RAD-Seq for Genome Wide Association Studies

Dear NGS Expert Blog reader,

To kick off the 2014 discussion on RAD Sequencing for the NGS blog, I wanted to share some results from a recently published study describing the use of RAD for high throughput SNP genotyping in Miscanthus.

miscanthusThe tropical grass Miscanthus is an intriguing candidate for bioenergy crop development: It is well adapted to grow in environments worldwide, does not require intensive agricultural efforts to cultivate and is capable of producing large amounts of biomass. To illustrate this point, cultivars of Miscanthus giganteus are capable of growing over 3.5 meters in a single year! With such promise as a bioenergy solution, a number of research groups are working on modernizing breeding efforts in Miscanthus and integrating genomic technologies to help develop superior varieties.

Our group at Floragenex assisted in one recent published study, which illustrates how RAD sequencing was able to facilitate the rapid generation of sizeable molecular resources to aid in a genome wide association study (GWAS). The goal in a GWAS study is to identify a set of genetic variants that tend to be associated with specific traits that are observed in natural, unstructured populations. Some interesting highlights from this paper:

RAD-Seq was able to identify over 100,000 single nucleotide variants (SNVs) across 138 Miscanthus plants. The large number of markers is advantageous for association studies, where understanding the organization of the genome at high resolution is key.

Without an assembled Miscanthus genome, we accomplished variant calling with a two-pronged approach

  • a comparative genomics strategy using the Sorghum bicolor genome as a reference and
  • a de novo clustering approach using the Miscanthus RAD data.

Both were successful methods for high quality SNV discovery and genotyping.

After filtering, approximately 20,000 and 30,000 high quality markers, respectively, were genotyped across the Miscanthus population using the two approaches. After genotyping was complete, the comprehensive genome wide association analysis described in the paper showed statistically significant marker-trait associations for seven key Miscanthus treats, including lignin content, plant moisture and stem diameter. These traits are important for bioprocessing of plant material and the results suggest marker-assisted and genome selection studies could be effective tools in Miscanthus breeding.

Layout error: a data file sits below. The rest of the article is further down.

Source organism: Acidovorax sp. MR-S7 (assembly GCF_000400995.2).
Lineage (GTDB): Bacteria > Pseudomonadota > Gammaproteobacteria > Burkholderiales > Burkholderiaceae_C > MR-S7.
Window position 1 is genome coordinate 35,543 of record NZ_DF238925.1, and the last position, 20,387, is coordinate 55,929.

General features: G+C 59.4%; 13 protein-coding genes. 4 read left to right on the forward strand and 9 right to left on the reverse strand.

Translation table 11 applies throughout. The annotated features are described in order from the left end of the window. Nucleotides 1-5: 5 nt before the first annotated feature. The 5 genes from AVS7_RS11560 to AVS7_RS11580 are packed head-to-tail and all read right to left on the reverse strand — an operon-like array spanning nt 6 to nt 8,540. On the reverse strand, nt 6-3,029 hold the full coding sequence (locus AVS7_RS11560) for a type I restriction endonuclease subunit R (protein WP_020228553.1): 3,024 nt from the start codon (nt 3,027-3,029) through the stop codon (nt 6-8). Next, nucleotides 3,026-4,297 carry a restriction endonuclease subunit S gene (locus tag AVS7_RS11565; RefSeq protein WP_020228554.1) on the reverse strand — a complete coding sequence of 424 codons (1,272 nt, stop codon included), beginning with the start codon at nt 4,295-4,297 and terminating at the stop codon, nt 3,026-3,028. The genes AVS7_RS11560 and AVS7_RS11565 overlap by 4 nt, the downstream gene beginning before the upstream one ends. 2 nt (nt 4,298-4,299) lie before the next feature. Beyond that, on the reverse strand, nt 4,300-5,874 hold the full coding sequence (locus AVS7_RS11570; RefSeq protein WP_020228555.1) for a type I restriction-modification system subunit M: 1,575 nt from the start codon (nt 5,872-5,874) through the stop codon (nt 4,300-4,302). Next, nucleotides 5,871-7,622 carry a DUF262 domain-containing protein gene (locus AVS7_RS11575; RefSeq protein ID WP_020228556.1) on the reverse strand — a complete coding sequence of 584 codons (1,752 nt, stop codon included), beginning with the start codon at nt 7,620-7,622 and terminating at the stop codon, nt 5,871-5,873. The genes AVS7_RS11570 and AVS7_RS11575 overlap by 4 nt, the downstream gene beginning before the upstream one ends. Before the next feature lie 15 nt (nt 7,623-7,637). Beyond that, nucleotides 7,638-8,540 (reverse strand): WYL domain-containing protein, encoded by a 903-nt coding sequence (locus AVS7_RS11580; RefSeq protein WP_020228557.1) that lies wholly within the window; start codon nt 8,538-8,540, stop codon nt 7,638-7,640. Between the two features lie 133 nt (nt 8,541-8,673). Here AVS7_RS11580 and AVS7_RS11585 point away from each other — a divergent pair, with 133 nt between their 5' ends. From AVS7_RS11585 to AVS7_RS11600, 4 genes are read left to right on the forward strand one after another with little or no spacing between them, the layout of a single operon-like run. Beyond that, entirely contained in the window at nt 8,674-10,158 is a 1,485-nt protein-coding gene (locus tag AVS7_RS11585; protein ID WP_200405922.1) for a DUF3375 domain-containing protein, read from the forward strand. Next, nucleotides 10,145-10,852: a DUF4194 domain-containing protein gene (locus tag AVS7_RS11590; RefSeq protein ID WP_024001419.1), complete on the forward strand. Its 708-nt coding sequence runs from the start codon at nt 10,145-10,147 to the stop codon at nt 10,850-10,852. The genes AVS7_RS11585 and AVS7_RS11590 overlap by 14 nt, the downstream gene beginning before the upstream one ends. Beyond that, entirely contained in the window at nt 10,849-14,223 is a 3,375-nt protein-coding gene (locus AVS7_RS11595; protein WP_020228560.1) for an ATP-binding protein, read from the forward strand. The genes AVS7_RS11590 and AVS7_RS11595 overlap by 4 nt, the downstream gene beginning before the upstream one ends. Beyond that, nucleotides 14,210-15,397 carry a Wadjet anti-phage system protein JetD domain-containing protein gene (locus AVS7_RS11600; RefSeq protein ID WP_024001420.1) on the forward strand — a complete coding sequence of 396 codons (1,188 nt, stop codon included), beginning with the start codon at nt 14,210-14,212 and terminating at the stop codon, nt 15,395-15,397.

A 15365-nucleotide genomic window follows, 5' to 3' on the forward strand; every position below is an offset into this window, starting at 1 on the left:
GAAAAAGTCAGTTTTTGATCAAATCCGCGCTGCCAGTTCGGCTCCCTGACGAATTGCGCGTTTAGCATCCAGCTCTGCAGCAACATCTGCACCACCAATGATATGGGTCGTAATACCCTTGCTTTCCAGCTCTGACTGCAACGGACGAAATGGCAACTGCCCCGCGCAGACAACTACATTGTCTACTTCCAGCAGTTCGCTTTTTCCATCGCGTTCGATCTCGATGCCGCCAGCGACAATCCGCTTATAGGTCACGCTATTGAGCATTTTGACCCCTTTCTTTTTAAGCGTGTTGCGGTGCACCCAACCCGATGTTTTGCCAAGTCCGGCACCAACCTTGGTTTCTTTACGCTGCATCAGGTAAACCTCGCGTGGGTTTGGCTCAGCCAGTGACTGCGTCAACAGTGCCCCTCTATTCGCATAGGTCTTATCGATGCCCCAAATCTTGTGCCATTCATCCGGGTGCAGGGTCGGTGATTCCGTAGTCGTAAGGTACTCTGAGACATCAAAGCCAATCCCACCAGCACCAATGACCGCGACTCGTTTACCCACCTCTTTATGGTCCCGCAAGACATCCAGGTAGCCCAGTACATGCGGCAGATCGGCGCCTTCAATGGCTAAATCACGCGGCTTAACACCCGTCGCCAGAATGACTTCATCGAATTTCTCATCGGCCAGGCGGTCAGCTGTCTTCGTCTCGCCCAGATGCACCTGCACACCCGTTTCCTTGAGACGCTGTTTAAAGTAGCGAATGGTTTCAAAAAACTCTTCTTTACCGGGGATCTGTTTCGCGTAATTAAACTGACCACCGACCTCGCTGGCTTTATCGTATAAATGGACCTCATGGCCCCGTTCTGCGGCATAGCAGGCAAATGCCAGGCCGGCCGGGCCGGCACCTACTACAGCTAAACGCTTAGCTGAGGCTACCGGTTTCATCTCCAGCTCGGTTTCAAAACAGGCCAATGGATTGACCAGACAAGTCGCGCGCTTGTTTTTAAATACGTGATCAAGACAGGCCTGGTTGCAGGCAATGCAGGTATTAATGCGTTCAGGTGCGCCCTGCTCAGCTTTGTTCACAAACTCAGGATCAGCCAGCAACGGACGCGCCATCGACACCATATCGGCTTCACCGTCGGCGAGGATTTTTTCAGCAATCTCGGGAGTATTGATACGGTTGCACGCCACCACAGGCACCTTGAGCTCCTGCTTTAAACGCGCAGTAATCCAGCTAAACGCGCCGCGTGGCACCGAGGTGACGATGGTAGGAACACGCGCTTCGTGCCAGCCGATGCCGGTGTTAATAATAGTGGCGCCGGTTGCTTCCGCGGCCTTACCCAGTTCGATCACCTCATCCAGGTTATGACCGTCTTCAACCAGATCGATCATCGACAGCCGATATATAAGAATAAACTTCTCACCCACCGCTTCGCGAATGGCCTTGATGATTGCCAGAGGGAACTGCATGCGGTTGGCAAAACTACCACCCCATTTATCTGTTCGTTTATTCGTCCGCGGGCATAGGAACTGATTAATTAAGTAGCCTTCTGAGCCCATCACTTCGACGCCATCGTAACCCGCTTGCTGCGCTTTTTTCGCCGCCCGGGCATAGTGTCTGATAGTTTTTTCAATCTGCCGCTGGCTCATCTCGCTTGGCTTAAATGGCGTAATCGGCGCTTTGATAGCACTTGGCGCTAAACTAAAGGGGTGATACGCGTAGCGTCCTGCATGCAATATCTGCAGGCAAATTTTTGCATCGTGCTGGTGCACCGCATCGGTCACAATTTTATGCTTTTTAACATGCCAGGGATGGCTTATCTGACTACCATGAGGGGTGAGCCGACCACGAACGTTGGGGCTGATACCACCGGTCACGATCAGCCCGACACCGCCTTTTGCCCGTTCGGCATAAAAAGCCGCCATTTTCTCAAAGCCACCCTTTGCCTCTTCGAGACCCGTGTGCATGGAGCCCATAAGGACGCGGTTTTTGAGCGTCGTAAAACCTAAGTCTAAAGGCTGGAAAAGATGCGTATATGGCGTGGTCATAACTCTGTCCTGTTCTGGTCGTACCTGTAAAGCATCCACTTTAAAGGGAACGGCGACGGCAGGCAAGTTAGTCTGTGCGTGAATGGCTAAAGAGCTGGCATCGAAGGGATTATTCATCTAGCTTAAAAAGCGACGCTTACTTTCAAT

The full article, entitled “Genome-wide association studies and prediction of 17 traits related to phenology, biomass and cell wall composition in the energy grass Miscanthus sinensis” can be found at New Phytologist:  http://www.ncbi.nlm.nih.gov/pubmed/24308815

As a co-author on this exciting publication, I would be happy to answer any of your questions on this paper, so do not hesitate to post them. For my next post, I will be comparing many of the new fractional sequencing technologies being utilized for NGS genotyping.

Cheers,
Rick Nipper,
President, Floragenex

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Possibility of Ideal Intestinal Remedy

I’m not able to keep intestinal condition without remedy which is prepared by Lactobacillus, Bifidobacterium, Lactococcus, and others. Eating yogurt is also okay for this purpose, ad personam I prefer to take these bacterial tablets and believe more effects. However, many people know these effects of current intestinal remedies are mild not fast-acting properties.

Several reports mentioned that intestinal bacterial flora and its regulation were not simple. It is starting discussion that natural immunity may regulate intestinal flora; e.g. antibacterial peptide α-defensins which is secreted from paneth cells on small-intestinal epithelium could regulate flora distribution (Salzman et al., 2010; Matsuda et al., 2011). By contrary, very simple strategy is reported as following: Clostridium difficile brings bad diarrhea that was resistant to antibiotic. Van Nood and co-workers (2013) injected healthy person’s feces into patient’s guts, and its curative effect was so good surprisingly, but we cannot call it a remedy!